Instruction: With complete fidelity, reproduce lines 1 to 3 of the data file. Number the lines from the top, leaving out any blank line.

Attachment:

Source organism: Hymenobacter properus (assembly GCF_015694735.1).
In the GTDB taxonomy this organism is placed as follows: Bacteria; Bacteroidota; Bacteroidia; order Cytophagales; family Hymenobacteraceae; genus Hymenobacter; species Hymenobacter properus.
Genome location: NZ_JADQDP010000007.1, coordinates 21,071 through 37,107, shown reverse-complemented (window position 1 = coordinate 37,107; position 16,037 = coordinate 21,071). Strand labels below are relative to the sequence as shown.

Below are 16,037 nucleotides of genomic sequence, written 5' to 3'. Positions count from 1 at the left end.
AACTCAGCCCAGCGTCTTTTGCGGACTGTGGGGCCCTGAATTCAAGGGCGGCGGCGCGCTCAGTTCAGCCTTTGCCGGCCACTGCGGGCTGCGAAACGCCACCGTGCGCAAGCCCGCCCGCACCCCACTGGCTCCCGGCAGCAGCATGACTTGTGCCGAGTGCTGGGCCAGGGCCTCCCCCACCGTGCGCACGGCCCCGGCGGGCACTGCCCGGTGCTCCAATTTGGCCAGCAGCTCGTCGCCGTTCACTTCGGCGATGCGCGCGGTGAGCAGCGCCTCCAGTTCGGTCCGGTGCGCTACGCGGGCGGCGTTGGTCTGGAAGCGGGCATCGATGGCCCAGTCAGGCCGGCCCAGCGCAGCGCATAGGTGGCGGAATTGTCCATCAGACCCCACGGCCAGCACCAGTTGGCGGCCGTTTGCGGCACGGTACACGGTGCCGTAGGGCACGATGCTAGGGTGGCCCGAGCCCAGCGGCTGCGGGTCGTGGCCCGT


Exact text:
Source organism: Hymenobacter properus (assembly GCF_015694735.1).
In the GTDB taxonomy this organism is placed as follows: Bacteria; Bacteroidota; Bacteroidia; order Cytophagales; family Hymenobacteraceae; genus Hymenobacter; species Hymenobacter properus.
Genome location: NZ_JADQDP010000007.1, coordinates 21,071 through 37,107, shown reverse-complemented (window position 1 = coordinate 37,107; position 16,037 = coordinate 21,071). Strand labels below are relative to the sequence as shown.